It was a really nice little trip – we should do that more often. Well – now that my engine project is on hold, I guess we’ll get out of the dreaded anchorage more often…
The last few hours in Tonga and we spend it in front of the computer. Hehehe.
Nah – not really. We will putter down to the main wharf and clear out of Tonga alright but tonight we’ll still spend one more night around the corner in a quiet anchorage. Tomorrow during the day, we’ll set sails and go to Fiji.
So here are some more pictures for you, taken in the ‘main town’ of Vavau: Neiafu.
Also we’ll be without internet of course and have only our SSB connection. But we should be back online beginning next week when we arrive in SavuSavu.
Finally an action post for the sailors that read our blog.
On our way towards Tonga we ran into a front / through. As the thing really looked weird on our weather maps we prepared ourselfes for the worst – and pretty much got it. Luckily for us, the storm hit during daylight which is a lot less freightening than having strong winds in the pitch black night. Lucky for you too as you get some scary pictures (and maybe a video later on).
The front was clearly visible in the morning after breakfast and when it hit, the wind turned 180 degrees and increased to about 40 knots at which it stayed pretty much all day. After a few hours, the sea picked up and nearing the end of the storm we had waves reaching well above five meters. Despite the rough seas we still did 4-5 knots, going against the wind with the main and genoa in the third reef.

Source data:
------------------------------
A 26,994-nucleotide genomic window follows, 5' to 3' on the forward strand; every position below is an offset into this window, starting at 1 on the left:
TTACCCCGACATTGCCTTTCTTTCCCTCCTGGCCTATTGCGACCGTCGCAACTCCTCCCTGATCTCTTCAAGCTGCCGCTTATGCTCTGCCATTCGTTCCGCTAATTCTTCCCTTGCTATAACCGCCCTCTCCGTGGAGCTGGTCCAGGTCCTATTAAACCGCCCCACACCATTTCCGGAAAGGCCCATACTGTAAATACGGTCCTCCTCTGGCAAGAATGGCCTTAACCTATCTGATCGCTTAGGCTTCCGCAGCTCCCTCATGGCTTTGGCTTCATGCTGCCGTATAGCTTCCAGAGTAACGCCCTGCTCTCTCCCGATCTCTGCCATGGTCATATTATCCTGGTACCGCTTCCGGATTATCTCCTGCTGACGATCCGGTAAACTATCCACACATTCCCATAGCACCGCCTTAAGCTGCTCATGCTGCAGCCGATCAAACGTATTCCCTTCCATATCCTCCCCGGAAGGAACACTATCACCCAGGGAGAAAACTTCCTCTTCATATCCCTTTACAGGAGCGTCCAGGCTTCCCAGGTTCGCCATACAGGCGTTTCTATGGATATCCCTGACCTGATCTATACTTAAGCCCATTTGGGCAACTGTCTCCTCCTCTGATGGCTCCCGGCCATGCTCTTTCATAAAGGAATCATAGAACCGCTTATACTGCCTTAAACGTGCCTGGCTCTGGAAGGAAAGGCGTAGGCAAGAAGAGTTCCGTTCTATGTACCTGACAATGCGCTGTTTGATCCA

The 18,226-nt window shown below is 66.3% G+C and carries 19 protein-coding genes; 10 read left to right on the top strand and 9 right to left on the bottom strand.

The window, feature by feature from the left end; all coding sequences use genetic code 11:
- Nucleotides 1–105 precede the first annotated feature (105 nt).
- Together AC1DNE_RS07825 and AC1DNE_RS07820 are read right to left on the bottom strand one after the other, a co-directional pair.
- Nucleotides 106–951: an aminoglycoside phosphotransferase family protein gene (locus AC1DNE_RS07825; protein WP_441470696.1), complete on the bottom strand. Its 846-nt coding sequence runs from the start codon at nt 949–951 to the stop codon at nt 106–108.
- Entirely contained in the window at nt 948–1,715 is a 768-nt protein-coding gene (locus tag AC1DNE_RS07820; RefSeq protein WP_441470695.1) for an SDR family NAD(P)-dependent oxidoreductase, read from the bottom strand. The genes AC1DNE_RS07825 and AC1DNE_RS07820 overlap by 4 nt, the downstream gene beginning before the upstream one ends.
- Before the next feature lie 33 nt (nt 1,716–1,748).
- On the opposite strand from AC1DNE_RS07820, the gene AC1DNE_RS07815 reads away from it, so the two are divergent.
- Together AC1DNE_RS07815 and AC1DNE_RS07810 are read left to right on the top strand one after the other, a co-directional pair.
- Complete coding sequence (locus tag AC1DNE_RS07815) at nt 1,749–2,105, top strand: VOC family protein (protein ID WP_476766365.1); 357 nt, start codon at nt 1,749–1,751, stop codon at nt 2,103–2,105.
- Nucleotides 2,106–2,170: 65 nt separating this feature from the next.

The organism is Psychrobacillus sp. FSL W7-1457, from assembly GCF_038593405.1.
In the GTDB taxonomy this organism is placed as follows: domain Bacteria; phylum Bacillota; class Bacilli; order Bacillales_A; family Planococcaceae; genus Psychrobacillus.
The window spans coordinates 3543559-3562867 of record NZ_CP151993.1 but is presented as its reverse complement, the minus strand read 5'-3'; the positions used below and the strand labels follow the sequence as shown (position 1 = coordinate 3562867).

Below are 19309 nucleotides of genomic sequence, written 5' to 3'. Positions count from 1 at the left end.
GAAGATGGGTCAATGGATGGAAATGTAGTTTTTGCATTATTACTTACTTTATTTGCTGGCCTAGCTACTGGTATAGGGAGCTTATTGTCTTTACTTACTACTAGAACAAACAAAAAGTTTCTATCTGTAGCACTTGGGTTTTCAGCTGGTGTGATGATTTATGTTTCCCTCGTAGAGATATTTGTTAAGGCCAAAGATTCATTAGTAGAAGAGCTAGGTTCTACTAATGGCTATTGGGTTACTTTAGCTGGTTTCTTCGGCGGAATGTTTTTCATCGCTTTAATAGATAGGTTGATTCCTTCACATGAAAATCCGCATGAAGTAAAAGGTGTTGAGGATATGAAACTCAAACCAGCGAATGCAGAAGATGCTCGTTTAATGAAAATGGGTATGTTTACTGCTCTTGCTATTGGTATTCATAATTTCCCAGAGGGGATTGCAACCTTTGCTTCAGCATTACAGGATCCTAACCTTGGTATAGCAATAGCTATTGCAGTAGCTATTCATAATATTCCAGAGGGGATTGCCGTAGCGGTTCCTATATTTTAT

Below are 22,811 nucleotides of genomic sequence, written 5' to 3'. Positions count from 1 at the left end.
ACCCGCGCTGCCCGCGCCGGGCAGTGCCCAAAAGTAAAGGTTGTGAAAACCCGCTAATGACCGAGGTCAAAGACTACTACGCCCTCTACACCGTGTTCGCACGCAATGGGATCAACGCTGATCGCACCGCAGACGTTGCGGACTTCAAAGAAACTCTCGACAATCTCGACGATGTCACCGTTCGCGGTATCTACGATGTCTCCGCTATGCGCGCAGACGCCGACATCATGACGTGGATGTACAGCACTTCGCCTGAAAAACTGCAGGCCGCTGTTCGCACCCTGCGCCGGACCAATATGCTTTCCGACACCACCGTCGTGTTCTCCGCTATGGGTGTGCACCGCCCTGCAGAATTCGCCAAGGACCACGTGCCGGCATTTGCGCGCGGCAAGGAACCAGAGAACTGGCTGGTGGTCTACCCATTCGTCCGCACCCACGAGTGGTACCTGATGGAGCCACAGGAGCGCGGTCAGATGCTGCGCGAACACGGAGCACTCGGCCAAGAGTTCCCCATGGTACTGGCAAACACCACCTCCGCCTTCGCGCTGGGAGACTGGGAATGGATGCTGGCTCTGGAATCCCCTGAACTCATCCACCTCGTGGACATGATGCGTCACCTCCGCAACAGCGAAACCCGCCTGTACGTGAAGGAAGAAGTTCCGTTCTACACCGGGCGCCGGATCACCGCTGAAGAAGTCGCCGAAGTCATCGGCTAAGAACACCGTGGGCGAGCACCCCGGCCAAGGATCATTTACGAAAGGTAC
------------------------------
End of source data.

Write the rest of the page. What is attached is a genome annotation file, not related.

Slightly further south it was even worse. We heard of yachts that encountered more than 50 knots of wind just 50 miles south of our position.
The damage: one genoa sheet was nearly shaved through and again we made lots of water. The most of it in the lazarette but not as much as previously in the living quarters. The sunbrella cover of our Genoa was already slightly damaged from all the flapping during the light wind sailing and the storm did some additional damage. But it’s already down and we gave it to the local sailmaker to re-stitch it. It should be fine again in one or two days. We had to use the autopilot for a few minutes while we put in another reef. Although it usually keeps the course quite well it managed to do a jibe (!!) while we were sailing on the wind. A jibe with 40 knots is not very nice and it tore out the stopper of the track of the main sheet. But that I can also repair easily. The culprit seems to be a faulty connection on the autopilot computer – a common fault, we learned. I’ll look into that during the next days too.
Compared to the other boats that came into harbour during the next days, we did pretty well. Other boats had their sails completely torn, blocks destroyed, hailyards snapped, etc. I don’t like cleaning the boat after an incident like that but if that’s all – I can live with it. And of course we will again improve and try to stop some more leaks that we found on hatches, vents, etc.
And here are some first pictures from our trip to Tonga. The text is at the bottom of the pictures. Enjoy !
After more than one year in french Polynesia it’s time. Time to leave and time to sail again. In a few minutes we’ll be heading out to sea again. The journey is about 1300nm and should take something in between 10 to 14 days. Oooou yeah !!
Slowly it’s getting embarassing. Every time I announce new plans I gotta revise them only days later. Well… we only wanted to be in Bora Bora for one night and to clear out. But while we were underway a low pressure system has developed right here above these islands and we won’t have any wind during the next days.